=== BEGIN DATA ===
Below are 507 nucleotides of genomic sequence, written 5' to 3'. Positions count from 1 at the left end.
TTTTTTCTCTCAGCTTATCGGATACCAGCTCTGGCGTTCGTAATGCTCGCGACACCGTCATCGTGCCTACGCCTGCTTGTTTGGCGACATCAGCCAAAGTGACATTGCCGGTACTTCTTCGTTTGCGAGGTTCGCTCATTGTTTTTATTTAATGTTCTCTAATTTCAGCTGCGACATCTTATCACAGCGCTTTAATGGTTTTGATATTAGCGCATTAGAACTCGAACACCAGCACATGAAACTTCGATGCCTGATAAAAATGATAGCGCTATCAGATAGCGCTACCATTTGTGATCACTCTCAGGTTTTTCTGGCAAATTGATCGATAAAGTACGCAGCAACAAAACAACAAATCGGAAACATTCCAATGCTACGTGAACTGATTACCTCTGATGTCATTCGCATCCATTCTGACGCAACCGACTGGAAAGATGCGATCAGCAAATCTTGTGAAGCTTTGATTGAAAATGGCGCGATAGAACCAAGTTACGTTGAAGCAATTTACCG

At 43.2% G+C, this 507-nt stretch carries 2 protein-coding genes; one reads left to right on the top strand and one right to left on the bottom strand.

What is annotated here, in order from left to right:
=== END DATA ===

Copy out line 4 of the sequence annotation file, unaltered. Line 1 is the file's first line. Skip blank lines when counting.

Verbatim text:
What is annotated here, in order from left to right: